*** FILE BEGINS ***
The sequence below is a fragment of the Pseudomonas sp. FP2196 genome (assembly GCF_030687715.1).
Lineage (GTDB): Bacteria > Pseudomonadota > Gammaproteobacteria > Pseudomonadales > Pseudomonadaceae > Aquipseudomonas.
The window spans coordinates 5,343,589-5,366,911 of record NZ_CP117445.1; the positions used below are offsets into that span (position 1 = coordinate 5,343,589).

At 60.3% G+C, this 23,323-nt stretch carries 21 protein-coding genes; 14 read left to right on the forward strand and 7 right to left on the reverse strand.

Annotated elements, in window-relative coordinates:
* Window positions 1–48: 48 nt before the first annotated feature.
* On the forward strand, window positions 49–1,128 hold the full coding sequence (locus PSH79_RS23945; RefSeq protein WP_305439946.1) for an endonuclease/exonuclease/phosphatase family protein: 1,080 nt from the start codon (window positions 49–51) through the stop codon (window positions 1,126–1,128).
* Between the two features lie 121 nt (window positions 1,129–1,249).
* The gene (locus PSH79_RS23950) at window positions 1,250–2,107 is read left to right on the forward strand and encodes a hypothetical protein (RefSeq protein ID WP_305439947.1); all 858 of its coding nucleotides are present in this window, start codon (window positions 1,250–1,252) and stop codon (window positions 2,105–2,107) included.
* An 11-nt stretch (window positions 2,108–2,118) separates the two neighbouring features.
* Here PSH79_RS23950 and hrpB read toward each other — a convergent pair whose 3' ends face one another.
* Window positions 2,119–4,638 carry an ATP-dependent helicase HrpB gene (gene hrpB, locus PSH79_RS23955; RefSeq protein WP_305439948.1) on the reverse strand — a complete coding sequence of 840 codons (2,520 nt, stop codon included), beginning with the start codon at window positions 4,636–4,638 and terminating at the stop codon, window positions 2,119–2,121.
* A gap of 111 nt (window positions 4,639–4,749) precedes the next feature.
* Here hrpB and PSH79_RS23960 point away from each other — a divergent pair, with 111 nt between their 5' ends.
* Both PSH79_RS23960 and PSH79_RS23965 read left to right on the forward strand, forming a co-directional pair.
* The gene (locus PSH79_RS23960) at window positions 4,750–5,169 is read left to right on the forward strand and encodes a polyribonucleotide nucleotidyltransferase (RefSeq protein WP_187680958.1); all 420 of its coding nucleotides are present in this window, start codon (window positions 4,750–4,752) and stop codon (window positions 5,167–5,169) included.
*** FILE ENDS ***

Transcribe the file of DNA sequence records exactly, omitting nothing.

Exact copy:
The sequence below is a fragment of the Pseudomonas sp. FP2196 genome (assembly GCF_030687715.1).
Lineage (GTDB): Bacteria > Pseudomonadota > Gammaproteobacteria > Pseudomonadales > Pseudomonadaceae > Aquipseudomonas.
The window spans coordinates 5,343,589-5,366,911 of record NZ_CP117445.1; the positions used below are offsets into that span (position 1 = coordinate 5,343,589).

At 60.3% G+C, this 23,323-nt stretch carries 21 protein-coding genes; 14 read left to right on the forward strand and 7 right to left on the reverse strand.

Annotated elements, in window-relative coordinates:
* Window positions 1–48: 48 nt before the first annotated feature.
* On the forward strand, window positions 49–1,128 hold the full coding sequence (locus PSH79_RS23945; RefSeq protein WP_305439946.1) for an endonuclease/exonuclease/phosphatase family protein: 1,080 nt from the start codon (window positions 49–51) through the stop codon (window positions 1,126–1,128).
* Between the two features lie 121 nt (window positions 1,129–1,249).
* The gene (locus PSH79_RS23950) at window positions 1,250–2,107 is read left to right on the forward strand and encodes a hypothetical protein (RefSeq protein ID WP_305439947.1); all 858 of its coding nucleotides are present in this window, start codon (window positions 1,250–1,252) and stop codon (window positions 2,105–2,107) included.
* An 11-nt stretch (window positions 2,108–2,118) separates the two neighbouring features.
* Here PSH79_RS23950 and hrpB read toward each other — a convergent pair whose 3' ends face one another.
* Window positions 2,119–4,638 carry an ATP-dependent helicase HrpB gene (gene hrpB, locus PSH79_RS23955; RefSeq protein WP_305439948.1) on the reverse strand — a complete coding sequence of 840 codons (2,520 nt, stop codon included), beginning with the start codon at window positions 4,636–4,638 and terminating at the stop codon, window positions 2,119–2,121.
* A gap of 111 nt (window positions 4,639–4,749) precedes the next feature.
* Here hrpB and PSH79_RS23960 point away from each other — a divergent pair, with 111 nt between their 5' ends.
* Both PSH79_RS23960 and PSH79_RS23965 read left to right on the forward strand, forming a co-directional pair.
* The gene (locus PSH79_RS23960) at window positions 4,750–5,169 is read left to right on the forward strand and encodes a polyribonucleotide nucleotidyltransferase (RefSeq protein WP_187680958.1); all 420 of its coding nucleotides are present in this window, start codon (window positions 4,750–4,752) and stop codon (window positions 5,167–5,169) included.